Be on the alert for changes which might let the crooks carry on their dirty work even after your initial cleanup.

Crooks can add new accounts to your PC, set email forwarding options (like Chaney did), change firewall settings, install remote access software, and much more. If you are unsure what to look for, ask someone you know and trust for help.

Image of hands courtesy of Shutterstock.

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6 Responses to Man who hacked Scarlett Johansson's email gets a whopping ten years in prison

  1. scallywagy · 1024 days ago

    What has struck me as interesting is the reaction of many commentators who have argued that the sentencing was out of kilter with other security breach and privacy crimes, wall st crimes, white collar crimes, etc and the fact that performers like Johansson seek "free" publicity.

    Then again it's one thing to seek free publicity of one's film career but another thing all together of what goes on behind closed doors. Let's not confuse the role of performers as that as the be all and end all of complete public spectacle, in the end they are human with their own need to privacy and identity outside of those wrought by the media and peeping toms...

  2. snert · 1024 days ago

    Does he deserve what he got? Maybe, maybe not, maybe maybe. I'm not a judge. But that sends a message.
    If YOU violate my privacy I will hunt YOU down and do things to YOU that would get me 20 years in a classroom run by old, smelly nuns.

  3. roy jones jr · 1021 days ago

    To me, some of the penalties of certain electronic crimes are light. Sometimes only months in jail or 2 years for complete system database hacks? Information is still very valuable and there needs to be a standard and a no-tolerance policy. The fact that the person was STILL continuing to undermine accounts while being investigated says a lot.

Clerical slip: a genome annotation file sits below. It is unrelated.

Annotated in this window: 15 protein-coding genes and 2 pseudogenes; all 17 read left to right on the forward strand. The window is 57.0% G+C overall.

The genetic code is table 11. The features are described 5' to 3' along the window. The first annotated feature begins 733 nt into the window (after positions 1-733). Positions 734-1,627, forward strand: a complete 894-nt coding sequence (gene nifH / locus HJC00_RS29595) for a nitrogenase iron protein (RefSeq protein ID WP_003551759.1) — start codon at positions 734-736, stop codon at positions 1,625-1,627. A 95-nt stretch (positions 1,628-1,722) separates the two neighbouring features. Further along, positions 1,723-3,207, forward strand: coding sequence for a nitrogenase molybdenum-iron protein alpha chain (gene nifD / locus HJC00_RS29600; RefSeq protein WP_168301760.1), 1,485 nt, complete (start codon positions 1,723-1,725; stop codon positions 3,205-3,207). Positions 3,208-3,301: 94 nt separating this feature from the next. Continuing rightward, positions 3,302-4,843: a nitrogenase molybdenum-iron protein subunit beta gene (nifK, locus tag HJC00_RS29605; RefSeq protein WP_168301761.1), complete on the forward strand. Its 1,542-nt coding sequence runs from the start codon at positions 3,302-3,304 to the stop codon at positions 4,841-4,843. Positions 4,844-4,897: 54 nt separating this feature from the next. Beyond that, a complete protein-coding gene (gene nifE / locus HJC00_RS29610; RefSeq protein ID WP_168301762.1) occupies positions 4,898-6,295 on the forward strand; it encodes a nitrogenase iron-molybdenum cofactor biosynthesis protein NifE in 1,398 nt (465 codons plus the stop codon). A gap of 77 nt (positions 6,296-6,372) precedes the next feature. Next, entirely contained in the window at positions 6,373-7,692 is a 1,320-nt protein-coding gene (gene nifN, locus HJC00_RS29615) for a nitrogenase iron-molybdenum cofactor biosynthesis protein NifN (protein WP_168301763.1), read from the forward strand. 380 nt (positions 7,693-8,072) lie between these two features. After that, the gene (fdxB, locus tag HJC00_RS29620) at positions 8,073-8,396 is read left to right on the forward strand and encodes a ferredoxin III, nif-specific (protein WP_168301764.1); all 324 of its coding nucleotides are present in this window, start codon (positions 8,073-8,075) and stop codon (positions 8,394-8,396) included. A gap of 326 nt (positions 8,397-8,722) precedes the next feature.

4. Not that I think people who do this shouldn't be punished, but today I read about a man who sat on his 4-month-old baby, stomped on his hands and feet and received a suspended sentence. Where is the logic or the justice in that?

  5. Mary D · 1017 days ago

    Ten years? He should have killed someone and negotiated five. Lives are cheap - unlike emails.

    Do I read this correctly that someone could hack my email and set up a forwarding diversion and I wouldn't be notified? Isn't that the main WTF? Perhaps someone in a security company (hint ...) should be devising a way of ensuring that the owner of an email account would always know if a divert was active.

  6. Guest · 1017 days ago

    10 years is not enough; 20 years would send a stronger message to Chaney and others of his ilk.

    Chaney will probably receive time off for good behavior and be released in a couple of years. Chaney should have received, and should have been forced to serve all of, a 20 year sentence.

    Going forward, anyone who hacks the computer and/or online accounts of another person (celebrity or otherwise) should receive 10- to 20-year sentences without the possibility of parole. Hacking crimes should be much easier to prove and prosecute than U.S. law currently allows.

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About the author

Paul Ducklin is a passionate security proselytiser. (That's like an evangelist, but more so!) He lives and breathes computer security, and would be happy for you to do so, too. Paul won the inaugural AusCERT Director's Award for Individual Excellence in Computer Security in 2009. Follow him on Twitter: @duckblog